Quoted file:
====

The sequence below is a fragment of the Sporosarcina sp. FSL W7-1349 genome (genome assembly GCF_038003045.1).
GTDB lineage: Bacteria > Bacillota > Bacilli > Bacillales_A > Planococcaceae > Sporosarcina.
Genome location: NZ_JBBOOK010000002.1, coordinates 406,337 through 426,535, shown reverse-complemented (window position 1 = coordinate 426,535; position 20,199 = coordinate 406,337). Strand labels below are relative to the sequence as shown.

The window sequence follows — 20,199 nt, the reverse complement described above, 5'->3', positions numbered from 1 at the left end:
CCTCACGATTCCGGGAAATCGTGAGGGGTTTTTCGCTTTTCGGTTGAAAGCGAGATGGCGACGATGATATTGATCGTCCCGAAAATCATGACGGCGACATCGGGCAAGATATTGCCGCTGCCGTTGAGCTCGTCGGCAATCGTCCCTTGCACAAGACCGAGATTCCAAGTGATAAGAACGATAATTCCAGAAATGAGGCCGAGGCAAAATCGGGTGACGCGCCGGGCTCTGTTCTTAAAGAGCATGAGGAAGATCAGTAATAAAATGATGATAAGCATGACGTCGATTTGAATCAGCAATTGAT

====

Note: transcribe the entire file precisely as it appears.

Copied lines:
The sequence below is a fragment of the Sporosarcina sp. FSL W7-1349 genome (genome assembly GCF_038003045.1).
GTDB lineage: Bacteria > Bacillota > Bacilli > Bacillales_A > Planococcaceae > Sporosarcina.
Genome location: NZ_JBBOOK010000002.1, coordinates 406,337 through 426,535, shown reverse-complemented (window position 1 = coordinate 426,535; position 20,199 = coordinate 406,337). Strand labels below are relative to the sequence as shown.

The window sequence follows — 20,199 nt, the reverse complement described above, 5'->3', positions numbered from 1 at the left end:
CCTCACGATTCCGGGAAATCGTGAGGGGTTTTTCGCTTTTCGGTTGAAAGCGAGATGGCGACGATGATATTGATCGTCCCGAAAATCATGACGGCGACATCGGGCAAGATATTGCCGCTGCCGTTGAGCTCGTCGGCAATCGTCCCTTGCACAAGACCGAGATTCCAAGTGATAAGAACGATAATTCCAGAAATGAGGCCGAGGCAAAATCGGGTGACGCGCCGGGCTCTGTTCTTAAAGAGCATGAGGAAGATCAGTAATAAAATGATGATAAGCATGACGTCGATTTGAATCAGCAATTGAT